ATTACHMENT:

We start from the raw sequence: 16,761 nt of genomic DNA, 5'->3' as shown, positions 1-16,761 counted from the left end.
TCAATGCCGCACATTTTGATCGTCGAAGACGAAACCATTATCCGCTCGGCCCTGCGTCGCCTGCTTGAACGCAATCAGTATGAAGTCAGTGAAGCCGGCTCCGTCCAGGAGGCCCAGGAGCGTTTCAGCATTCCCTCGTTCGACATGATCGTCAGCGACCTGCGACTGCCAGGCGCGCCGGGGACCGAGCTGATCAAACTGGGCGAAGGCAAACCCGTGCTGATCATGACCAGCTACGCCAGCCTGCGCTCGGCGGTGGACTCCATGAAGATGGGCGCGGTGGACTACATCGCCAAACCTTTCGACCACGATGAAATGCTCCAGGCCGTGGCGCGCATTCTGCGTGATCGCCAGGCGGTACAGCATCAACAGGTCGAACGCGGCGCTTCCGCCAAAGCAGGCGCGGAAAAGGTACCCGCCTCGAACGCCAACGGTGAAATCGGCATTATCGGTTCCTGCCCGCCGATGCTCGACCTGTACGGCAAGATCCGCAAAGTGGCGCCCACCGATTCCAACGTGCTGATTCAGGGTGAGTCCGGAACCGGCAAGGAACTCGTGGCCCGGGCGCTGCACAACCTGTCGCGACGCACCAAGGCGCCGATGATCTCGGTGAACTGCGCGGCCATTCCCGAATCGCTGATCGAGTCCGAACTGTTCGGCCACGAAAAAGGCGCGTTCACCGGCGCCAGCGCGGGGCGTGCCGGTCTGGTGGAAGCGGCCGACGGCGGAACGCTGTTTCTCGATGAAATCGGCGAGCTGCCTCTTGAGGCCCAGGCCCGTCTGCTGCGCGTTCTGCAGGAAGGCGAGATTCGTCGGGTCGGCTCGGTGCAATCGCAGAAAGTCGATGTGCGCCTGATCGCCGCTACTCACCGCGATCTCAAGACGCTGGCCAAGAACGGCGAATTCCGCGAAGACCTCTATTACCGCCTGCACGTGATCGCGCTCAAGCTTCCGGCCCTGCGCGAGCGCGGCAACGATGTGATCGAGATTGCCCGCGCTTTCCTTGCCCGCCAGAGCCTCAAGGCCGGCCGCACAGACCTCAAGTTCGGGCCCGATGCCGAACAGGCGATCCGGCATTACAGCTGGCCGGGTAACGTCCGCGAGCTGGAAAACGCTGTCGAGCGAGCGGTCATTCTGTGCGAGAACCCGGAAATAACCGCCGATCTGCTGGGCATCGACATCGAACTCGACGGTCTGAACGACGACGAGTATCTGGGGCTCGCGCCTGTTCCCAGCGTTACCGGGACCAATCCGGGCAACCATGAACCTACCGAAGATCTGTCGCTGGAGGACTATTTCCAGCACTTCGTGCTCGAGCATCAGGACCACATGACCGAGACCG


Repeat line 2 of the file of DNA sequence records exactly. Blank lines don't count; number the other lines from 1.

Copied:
TCAATGCCGCACATTTTGATCGTCGAAGACGAAACCATTATCCGCTCGGCCCTGCGTCGCCTGCTTGAACGCAATCAGTATGAAGTCAGTGAAGCCGGCTCCGTCCAGGAGGCCCAGGAGCGTTTCAGCATTCCCTCGTTCGACATGATCGTCAGCGACCTGCGACTGCCAGGCGCGCCGGGGACCGAGCTGATCAAACTGGGCGAAGGCAAACCCGTGCTGATCATGACCAGCTACGCCAGCCTGCGCTCGGCGGTGGACTCCATGAAGATGGGCGCGGTGGACTACATCGCCAAACCTTTCGACCACGATGAAATGCTCCAGGCCGTGGCGCGCATTCTGCGTGATCGCCAGGCGGTACAGCATCAACAGGTCGAACGCGGCGCTTCCGCCAAAGCAGGCGCGGAAAAGGTACCCGCCTCGAACGCCAACGGTGAAATCGGCATTATCGGTTCCTGCCCGCCGATGCTCGACCTGTACGGCAAGATCCGCAAAGTGGCGCCCACCGATTCCAACGTGCTGATTCAGGGTGAGTCCGGAACCGGCAAGGAACTCGTGGCCCGGGCGCTGCACAACCTGTCGCGACGCACCAAGGCGCCGATGATCTCGGTGAACTGCGCGGCCATTCCCGAATCGCTGATCGAGTCCGAACTGTTCGGCCACGAAAAAGGCGCGTTCACCGGCGCCAGCGCGGGGCGTGCCGGTCTGGTGGAAGCGGCCGACGGCGGAACGCTGTTTCTCGATGAAATCGGCGAGCTGCCTCTTGAGGCCCAGGCCCGTCTGCTGCGCGTTCTGCAGGAAGGCGAGATTCGTCGGGTCGGCTCGGTGCAATCGCAGAAAGTCGATGTGCGCCTGATCGCCGCTACTCACCGCGATCTCAAGACGCTGGCCAAGAACGGCGAATTCCGCGAAGACCTCTATTACCGCCTGCACGTGATCGCGCTCAAGCTTCCGGCCCTGCGCGAGCGCGGCAACGATGTGATCGAGATTGCCCGCGCTTTCCTTGCCCGCCAGAGCCTCAAGGCCGGCCGCACAGACCTCAAGTTCGGGCCCGATGCCGAACAGGCGATCCGGCATTACAGCTGGCCGGGTAACGTCCGCGAGCTGGAAAACGCTGTCGAGCGAGCGGTCATTCTGTGCGAGAACCCGGAAATAACCGCCGATCTGCTGGGCATCGACATCGAACTCGACGGTCTGAACGACGACGAGTATCTGGGGCTCGCGCCTGTTCCCAGCGTTACCGGGACCAATCCGGGCAACCATGAACCTACCGAAGATCTGTCGCTGGAGGACTATTTCCAGCACTTCGTGCTCGAGCATCAGGACCACATGACCGAGACCG